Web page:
After the separation of all students into two main groups, the girls and boys of each group were listed separately and then divided into those who attended a parochial high school and those who went to a public high school. For each group, the educational attainments, occupations and general geographical locations were tabulated; percentages calculated and recorded.
Educational Attainment of D.P. Children
The following conclusions can be drawn from the study:
1. More boys and girls from D.P. families that attended parochial high schools graduated (9%) than did those who attended public high schools (78%).
2. Fewer girls from D.P. families that attended parochial high schools went to college than did those who graduated from public high schools; however, at this writing, a larger percentage from the parochial group (83%) have graduated from college. It should be noted that four (or 80%) of those attended college from the public high school group are still students. Also, it should be noted that those D.P. girls who graduated from parochial high schools have a greater number of graduates with advanced degrees.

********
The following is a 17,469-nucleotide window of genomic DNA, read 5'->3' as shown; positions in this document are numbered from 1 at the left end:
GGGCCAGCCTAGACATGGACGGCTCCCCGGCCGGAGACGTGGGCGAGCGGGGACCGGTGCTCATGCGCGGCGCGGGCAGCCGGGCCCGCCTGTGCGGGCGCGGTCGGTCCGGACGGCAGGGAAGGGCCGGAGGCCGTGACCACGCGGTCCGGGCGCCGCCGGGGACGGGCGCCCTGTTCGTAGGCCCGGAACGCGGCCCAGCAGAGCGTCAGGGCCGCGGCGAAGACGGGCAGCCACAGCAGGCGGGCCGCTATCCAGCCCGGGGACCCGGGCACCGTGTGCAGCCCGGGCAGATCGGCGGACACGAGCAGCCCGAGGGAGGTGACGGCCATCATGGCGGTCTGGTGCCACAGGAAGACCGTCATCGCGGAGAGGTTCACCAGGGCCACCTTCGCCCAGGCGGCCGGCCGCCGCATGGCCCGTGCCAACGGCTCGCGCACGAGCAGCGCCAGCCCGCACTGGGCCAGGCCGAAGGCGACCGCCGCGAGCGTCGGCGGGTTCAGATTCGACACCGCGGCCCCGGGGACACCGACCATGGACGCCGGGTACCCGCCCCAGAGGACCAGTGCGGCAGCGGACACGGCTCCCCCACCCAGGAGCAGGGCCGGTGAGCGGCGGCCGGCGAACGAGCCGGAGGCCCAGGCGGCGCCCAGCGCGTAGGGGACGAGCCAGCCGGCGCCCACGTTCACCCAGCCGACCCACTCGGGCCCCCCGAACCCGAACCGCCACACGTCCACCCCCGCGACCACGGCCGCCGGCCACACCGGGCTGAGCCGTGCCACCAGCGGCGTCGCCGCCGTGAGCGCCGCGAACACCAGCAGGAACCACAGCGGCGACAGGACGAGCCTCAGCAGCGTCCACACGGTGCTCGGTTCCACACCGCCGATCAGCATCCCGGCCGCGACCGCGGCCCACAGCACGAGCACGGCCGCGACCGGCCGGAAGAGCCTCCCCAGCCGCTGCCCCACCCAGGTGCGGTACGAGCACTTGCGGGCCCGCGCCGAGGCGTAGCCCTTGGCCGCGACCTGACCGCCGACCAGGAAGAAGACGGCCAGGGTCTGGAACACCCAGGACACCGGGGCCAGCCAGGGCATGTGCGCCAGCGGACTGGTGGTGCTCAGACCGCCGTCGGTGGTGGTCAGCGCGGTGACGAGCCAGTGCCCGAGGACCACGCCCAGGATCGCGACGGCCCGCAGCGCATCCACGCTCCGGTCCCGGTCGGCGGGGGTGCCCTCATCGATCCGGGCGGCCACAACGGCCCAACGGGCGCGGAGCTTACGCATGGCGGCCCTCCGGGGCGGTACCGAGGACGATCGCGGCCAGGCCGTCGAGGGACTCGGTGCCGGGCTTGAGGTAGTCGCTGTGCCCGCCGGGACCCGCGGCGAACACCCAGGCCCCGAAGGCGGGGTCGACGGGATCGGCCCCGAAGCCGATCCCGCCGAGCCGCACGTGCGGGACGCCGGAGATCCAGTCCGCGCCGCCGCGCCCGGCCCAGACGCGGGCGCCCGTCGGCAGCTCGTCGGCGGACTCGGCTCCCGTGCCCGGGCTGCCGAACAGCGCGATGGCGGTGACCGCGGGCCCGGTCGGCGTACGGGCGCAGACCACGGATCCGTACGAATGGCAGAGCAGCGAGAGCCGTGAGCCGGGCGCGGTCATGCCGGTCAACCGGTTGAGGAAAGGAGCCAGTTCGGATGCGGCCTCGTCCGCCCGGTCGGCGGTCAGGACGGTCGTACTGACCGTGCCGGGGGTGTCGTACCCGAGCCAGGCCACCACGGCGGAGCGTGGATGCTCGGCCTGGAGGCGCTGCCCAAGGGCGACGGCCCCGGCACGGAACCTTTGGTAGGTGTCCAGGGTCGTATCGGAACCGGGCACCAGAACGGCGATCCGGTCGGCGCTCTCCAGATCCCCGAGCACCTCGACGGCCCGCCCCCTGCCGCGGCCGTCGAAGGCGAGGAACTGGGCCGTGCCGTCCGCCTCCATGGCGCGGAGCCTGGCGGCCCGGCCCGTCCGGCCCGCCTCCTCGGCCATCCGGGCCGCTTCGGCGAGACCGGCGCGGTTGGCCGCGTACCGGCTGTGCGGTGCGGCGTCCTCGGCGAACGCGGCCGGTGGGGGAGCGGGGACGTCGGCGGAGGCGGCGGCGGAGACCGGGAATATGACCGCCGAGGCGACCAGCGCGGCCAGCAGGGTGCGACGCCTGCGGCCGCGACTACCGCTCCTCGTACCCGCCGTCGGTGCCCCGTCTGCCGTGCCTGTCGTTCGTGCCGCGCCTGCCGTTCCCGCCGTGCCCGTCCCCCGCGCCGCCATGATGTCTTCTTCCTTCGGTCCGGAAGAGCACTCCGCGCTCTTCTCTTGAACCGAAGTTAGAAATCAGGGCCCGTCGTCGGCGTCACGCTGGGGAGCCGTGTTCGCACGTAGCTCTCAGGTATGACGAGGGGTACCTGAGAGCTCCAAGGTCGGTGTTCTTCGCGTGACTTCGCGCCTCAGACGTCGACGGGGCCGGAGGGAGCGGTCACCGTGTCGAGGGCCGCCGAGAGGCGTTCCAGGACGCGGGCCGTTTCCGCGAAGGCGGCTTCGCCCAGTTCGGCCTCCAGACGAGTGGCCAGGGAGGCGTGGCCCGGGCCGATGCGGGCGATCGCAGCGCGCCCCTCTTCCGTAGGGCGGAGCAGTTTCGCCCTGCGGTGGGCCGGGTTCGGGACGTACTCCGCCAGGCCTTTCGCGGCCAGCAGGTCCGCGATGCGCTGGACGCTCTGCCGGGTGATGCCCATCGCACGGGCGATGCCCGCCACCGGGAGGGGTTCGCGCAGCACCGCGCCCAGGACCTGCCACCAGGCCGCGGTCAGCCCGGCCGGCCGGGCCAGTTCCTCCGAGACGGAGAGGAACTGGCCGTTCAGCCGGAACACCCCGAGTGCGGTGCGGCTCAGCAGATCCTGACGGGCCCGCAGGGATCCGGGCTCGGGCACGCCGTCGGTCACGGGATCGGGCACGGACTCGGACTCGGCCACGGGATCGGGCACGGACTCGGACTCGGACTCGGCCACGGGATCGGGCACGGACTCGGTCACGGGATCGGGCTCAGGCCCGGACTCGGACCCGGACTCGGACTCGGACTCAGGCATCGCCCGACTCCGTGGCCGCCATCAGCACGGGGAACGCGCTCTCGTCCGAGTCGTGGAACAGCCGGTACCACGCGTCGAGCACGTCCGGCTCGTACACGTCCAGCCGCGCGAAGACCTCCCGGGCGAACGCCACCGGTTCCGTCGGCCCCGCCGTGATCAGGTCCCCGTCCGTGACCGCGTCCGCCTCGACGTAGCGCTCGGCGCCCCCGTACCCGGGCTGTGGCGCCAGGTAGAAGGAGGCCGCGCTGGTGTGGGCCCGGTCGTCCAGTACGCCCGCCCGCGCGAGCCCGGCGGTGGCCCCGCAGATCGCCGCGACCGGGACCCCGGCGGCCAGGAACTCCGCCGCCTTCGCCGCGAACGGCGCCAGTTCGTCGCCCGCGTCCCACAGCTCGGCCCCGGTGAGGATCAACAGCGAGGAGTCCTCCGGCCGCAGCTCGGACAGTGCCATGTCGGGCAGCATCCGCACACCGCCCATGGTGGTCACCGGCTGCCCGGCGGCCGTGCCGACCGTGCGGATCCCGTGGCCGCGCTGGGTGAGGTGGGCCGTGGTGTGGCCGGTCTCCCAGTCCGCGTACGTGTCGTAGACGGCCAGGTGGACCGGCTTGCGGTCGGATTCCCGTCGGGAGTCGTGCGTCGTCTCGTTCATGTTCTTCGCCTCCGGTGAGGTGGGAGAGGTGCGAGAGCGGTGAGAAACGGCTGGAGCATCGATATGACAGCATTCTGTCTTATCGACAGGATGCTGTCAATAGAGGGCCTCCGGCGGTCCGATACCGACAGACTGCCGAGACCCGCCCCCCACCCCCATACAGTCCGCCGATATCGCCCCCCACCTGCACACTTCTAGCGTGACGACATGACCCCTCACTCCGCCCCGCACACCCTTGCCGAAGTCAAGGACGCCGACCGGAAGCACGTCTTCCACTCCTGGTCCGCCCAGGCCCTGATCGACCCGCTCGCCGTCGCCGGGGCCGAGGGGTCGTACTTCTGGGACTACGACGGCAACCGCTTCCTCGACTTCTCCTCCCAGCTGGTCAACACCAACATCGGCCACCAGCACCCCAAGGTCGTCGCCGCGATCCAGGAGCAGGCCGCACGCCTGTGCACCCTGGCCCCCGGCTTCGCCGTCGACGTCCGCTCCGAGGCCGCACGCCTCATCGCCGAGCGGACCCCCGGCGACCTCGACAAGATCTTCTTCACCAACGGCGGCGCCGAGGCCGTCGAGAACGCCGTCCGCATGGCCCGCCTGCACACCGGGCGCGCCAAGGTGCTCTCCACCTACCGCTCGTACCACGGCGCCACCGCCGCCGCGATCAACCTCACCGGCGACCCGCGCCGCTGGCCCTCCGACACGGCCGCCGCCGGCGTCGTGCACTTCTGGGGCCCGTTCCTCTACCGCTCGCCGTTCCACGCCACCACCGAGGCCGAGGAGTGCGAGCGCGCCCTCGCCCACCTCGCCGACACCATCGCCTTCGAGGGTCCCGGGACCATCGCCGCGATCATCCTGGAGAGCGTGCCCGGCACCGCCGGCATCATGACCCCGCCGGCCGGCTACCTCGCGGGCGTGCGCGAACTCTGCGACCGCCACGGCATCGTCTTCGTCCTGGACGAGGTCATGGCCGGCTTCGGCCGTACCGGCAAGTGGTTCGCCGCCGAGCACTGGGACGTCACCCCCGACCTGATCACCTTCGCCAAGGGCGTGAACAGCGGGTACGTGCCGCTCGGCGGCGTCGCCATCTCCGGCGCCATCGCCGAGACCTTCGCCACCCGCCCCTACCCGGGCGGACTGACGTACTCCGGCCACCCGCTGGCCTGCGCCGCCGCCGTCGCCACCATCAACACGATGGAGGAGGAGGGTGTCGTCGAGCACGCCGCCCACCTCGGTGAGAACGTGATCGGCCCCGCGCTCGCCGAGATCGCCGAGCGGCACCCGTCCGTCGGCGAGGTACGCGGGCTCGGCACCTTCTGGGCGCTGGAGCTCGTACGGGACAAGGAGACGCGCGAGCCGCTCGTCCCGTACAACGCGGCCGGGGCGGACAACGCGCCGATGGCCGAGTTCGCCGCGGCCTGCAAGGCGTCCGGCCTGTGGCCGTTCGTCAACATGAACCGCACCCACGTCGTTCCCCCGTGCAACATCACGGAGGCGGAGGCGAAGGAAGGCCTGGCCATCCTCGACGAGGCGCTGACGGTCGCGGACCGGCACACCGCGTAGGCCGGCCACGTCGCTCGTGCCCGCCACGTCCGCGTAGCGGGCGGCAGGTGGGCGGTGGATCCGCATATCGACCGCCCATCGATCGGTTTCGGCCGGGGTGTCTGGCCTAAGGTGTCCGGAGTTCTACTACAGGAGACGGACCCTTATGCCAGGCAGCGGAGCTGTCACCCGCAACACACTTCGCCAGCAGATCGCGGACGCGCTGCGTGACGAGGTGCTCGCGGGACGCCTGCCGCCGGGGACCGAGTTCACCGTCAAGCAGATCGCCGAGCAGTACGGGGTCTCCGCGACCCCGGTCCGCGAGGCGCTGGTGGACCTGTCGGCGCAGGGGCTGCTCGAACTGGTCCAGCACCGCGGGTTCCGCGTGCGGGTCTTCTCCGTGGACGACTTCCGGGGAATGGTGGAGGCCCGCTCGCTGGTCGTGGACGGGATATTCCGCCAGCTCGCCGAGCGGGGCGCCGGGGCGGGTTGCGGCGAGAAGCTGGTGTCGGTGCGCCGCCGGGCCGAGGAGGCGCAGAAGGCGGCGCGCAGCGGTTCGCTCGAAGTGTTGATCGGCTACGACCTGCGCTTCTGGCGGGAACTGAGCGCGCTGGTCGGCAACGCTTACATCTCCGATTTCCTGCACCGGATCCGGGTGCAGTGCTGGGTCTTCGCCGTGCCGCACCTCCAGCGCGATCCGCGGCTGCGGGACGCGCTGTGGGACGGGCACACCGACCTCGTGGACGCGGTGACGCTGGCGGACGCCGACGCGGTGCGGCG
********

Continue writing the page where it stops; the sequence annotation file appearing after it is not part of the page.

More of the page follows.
3. More boys from D.P. families who graduated from parochial high schools attended college (1.1%) that did those who were public high school graduates (1.7%). However, one boy who graduated from a public high school is still a student.
Educational Attainments of Children of American Born Parents
1. More girls of American born parents attended parochial high schools (84.6%) than public high schools (15%), but a smaller percentage of the parochial high schools girls graduated (84.4%) than of those who went to public high schools (91.7%).
2. The percentage of parochial high schools graduating girls who went to college (40.4%) is larger than that of those who attended public high schools (18.2%).
3. All of the boys attending parochial high schools graduated, but only 86.4 per cent of the boys attending public high schools graduated.
4. More parochial high school graduates attended a four year college (56.5%) than those graduating from the public high schools (12.5%).
Comparison of Educational Attainment of all Students from D.P. and American Homes
1. The percentage of girls who attended high school who were children of American born parents (100%) is larger than the percentage of those from D.P. families (97.5%). However, more of the D.P. girls attending high school graduated (90.2%) than did those of American born parents (87.2%).
2. A larger percentage of D.P. girls attended and graduated from a four year college (51.1% attended, 39% graduated) than girls of American born parents (32%) attended, 19.2 per cent graduated).
3. Twelve per cent of the D.P girls graduating from high school attended graduate school while none of the girls of American born parents did.